CLOSE

Now Commenting On:

Martin rewards Pirates' faith with multihomer game

Martin rewards Pirates' faith with multihomer game

Martin rewards Pirates' faith with multihomer game

PITTSBURGH -- Life can take unexpected turns, especially in the baseball world. Just ask Russell Martin, who went from the most postseason-tested franchise in history, the Yankees, to the team that hadn't been to the playoffs in more than two decades, the Pirates. Yet it's Martin who plays on while his former club sits at home.

"There's a bit of irony," Martin said. "You can never tell. Everything happens for a reason. I just think I made the right decision. The Yankees had a shot, they were in it all the way through until the end. They're at home watching. Hopefully, they're cheering [for] me. I wish them all the best for next year. Myself, I'm going to keep grinding and keep having fun playing this game."

More

NL Wild Card

Martin has a lot to do with his ability to keep having fun playing this October. The veteran catcher hit two homers in the Pirates' 6-2 victory over the Reds in the National League Wild Card Game on Tuesday night, moving the Bucs on to the NL Division Series against the Cardinals, starting in St. Louis on Thursday (5 p.m. ET on TBS).

Martin became only the second Pirates player to record a multihomer game in the postseason, joining Bob Robertson, who hit three out in Game 2 of the NL Championship Series in San Francisco back in 1971. It doubled Martin's playoff home run total. The catcher went deep in the 2008 NLDS against the Cubs while with the Dodgers, then again four years later in the American League Division Series against the Orioles while playing for the Yankees.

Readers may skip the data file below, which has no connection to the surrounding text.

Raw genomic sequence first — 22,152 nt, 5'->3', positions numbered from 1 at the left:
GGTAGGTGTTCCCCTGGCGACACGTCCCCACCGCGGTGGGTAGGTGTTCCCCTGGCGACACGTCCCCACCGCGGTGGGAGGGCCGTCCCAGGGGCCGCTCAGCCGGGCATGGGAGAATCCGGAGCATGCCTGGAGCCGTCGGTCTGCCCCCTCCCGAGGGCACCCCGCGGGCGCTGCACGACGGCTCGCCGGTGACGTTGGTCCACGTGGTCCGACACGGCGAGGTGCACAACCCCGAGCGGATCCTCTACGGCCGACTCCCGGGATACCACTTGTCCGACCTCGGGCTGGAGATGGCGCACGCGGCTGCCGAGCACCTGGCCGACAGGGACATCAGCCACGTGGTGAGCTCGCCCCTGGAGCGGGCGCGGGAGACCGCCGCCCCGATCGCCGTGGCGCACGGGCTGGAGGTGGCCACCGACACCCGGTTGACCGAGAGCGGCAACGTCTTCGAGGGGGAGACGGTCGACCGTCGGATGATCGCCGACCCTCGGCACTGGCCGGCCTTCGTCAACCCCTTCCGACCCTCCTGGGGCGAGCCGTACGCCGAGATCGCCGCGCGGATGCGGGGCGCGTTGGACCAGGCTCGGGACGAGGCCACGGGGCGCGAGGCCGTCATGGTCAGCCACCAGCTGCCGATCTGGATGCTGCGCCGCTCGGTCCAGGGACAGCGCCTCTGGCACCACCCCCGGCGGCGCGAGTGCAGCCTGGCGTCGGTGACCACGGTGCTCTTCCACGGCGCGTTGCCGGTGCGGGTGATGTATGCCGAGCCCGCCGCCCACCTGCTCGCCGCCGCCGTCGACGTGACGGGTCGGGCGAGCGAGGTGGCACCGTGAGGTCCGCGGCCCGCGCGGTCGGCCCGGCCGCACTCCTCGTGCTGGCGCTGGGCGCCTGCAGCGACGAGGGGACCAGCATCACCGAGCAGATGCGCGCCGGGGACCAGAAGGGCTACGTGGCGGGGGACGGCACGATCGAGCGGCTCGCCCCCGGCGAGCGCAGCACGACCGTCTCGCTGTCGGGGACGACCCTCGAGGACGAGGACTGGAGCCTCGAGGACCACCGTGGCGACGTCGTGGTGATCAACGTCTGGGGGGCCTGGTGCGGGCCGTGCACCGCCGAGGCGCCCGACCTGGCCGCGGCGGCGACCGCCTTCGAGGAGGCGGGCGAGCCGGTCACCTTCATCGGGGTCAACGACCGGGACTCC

That prior experience is a big reason why the Bucs aggressively pursued Martin during the offseason on the free-agent market, luring him from New York with a two-year, $17 million contract. The Yankees never were serious players in retaining Martin's services, and in his absence, they struggled with their play behind the plate all season.

"It's not really something I think about too much," Martin said. "They were trying to spend money in other areas. I'm not a GM and I don't think I ever will be. It's tough to predict the future. You can't really tell what's going to happen. I enjoyed my time there -- the fans were great, I enjoyed playing with a bunch of future legends, but now I'm in a good spot. It feels like home here."

Martin's first home run came in the second inning, just one out after Marlon Byrd had put Pittsburgh up, 1-0, with a long ball of his own. The catcher's drive came after an interesting sequence in which Cincinnati starter Johnny Cueto dropped the ball -- with the PNC Park crowd loudly chanting his last name -- while about to start his windup. The next pitch was a fastball up in the zone, and Martin didn't pass up the opportunity, taking advantage of what he thinks was the raucous crowd unnerving Cueto a bit.

"This is a time when we need [the crowd] the most, and they showed up and pretty much gave us a win by being the 10th man out there," Martin said. "I know they got in Cueto's head a little bit. He might not admit to it. It was definitely a tough environment for an opposing team to play in. It was special."

Martin's second blast, off reliever Logan Ondrusek in the seventh, gave the Pirates a 6-1 lead and once again got the crowd whipped into a frenzy. With two swings of the bat, Martin was able to erase a second-half fade. Perhaps all he needed was the turn of the calendar page to October, but there's no question he's forgotten all about the fact he hit .127 in September and just .207 in the second half of the season.

"This is it. It gives you new life," Martin said. "The crowd gives you energy. At this point, you don't have to force yourself or find a way to get energy to grind it out. From now on, you have the energy, it's there, the adrenaline's there. You feel you have a little extra bat speed. That's what playoff baseball is all about.

"My hands were a bit quicker than usual. The crowd gave me some energy, and I released it on the baseball."

Jonathan Mayo is a reporter for MLB.com and writes a blog, B3. Follow @JonathanMayoB3 on Twitter. This story was not subject to the approval of Major League Baseball or its clubs.

Less